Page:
Life in the Corporate Theater: Customer Service — “Since the first day onsite my meeting planner friend has been telling me horror stories of the service the AV company is providing. The first one starts off with something simple…”

End Point Corporation: OpenSQL Camp 2008 — “My talk on MVCC was the first talk of the day, which of course means lots of technical difficulties.” What does that say about the current state of the industry?

Make Your Point with Pow’R: The basics are the basics for a reason — “I have given presentations in the past with this laptop and projector, so what could have changed? Puzzled at first I soon realized that I replaced my laptop a few weeks ago. The new one looks the same as my old one and I forgot that I had not tested this combination yet. Thank goodness for rehearsals.”

James.Random(): Behind the scenes at PDC: The Keynote Timelapse — Has nothing to do with the actual presentations, just very cool to watch. Notice how early in the process they begin to test/calibrate the projection system. And how often they recalibrate. “I’ve just uploaded this cool video which I got hold of internally that shows how the PDC08 keynote room was assembled, used and broken down in under 6 minutes.  It’s quite impressive how it all comes together, just for a few hours of presentations!”

BizBash Los Angeles: Emergency Preparedness Panelists Stress Early, Detailed Security Measures — “Last week—just ahead of the destructive fires that burned a swath through the region—BizBash gathered Los Angeles planners for a panel on  emergency preparedness at events. … Here are some of their top tips for being ready for anything.”

Executive Speech Coach: Fire Alarm During Your Presentation — “I’ve witnessed this happen to two other speakers and this week it was my turn. It’s a lot easier to think logically after it is over. It might never happen to you – but perhaps you should be prepared for the fire alarm to ring during your presentation. About eight minutes into my breakfast presentation to the local chamber of commerce at a fancy restaurant the fire alarm rang.”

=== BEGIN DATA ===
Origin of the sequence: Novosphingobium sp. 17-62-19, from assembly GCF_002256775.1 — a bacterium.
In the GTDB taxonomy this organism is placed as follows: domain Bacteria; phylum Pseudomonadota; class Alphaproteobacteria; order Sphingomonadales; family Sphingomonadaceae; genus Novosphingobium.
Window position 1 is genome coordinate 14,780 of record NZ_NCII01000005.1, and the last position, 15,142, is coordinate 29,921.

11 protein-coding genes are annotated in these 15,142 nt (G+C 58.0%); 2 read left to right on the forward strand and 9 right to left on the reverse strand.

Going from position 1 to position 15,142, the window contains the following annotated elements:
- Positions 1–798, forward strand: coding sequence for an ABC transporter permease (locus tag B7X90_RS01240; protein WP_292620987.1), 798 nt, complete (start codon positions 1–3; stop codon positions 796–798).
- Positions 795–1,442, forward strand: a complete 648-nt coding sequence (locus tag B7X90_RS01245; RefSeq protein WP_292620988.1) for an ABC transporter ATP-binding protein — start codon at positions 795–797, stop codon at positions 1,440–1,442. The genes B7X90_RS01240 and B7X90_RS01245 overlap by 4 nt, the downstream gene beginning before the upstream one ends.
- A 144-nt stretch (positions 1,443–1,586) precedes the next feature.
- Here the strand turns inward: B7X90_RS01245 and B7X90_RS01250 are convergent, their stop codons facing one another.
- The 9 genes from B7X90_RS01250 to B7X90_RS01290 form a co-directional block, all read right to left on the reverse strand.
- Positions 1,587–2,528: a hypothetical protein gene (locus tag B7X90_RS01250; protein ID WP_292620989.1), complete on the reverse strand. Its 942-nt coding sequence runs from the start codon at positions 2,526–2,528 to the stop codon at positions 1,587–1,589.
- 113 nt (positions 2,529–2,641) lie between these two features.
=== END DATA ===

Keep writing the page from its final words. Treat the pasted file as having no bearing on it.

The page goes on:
HotelChatter: Fires Cause Evacuation of Four Seasons Manele Bay: Don’t ever make the mistake of thinking things like this can’t disrupt your presentation, meeting or event. “Brushfires on Lanai — which burned about 300 acres today — caused the evacuation of all guests and staff at Four Seasons Resort Lanai at Manele Bay. The fire was about a mile from the hotel when the Maui County Fire Department order the hotel to evacuate everyone to Manele Bay Harbor and onto boats.”

Rules of Thumb: Giving a Speech — “When giving a public science lecture to a general audience, there will always be one weirdo who asks questions that have nothing to do with your lecture. There will also be one smart-aleck who asks questions to show how smart he is. The faster you silence both of them, the happier your audience will be.”

Execupundit.com: Ambushed By Minor Items — “What surprises me is how often otherwise savvy individuals get to a certain point in planning and then suspend all scrutiny, relying instead upon a combination of hope, fate, and pixie dust. Things do not magically come together, but they don’t just trust on that convergence, they rely upon it.”

iGroupNews: Top 10 Services and Facilities A Meeting Planner Should Identify — “When I travel to a destination for a site inspection or to assist with a client conference, I always make it a point to arrive a day early.  An early arrival allows me time to “walk” the city and gather information that a client or attendee may require outside of the confines of the hotel.”

Next Generation Event: Resources for Running Effective Meetings — “If you’re an event planner, you know how to plan events. When you’re planning an event, you leave no detail undefined. When you execute the event, you follow clearly-defined schedules and guidelines. But do you sometimes neglect those standards when running small meetings within the office? “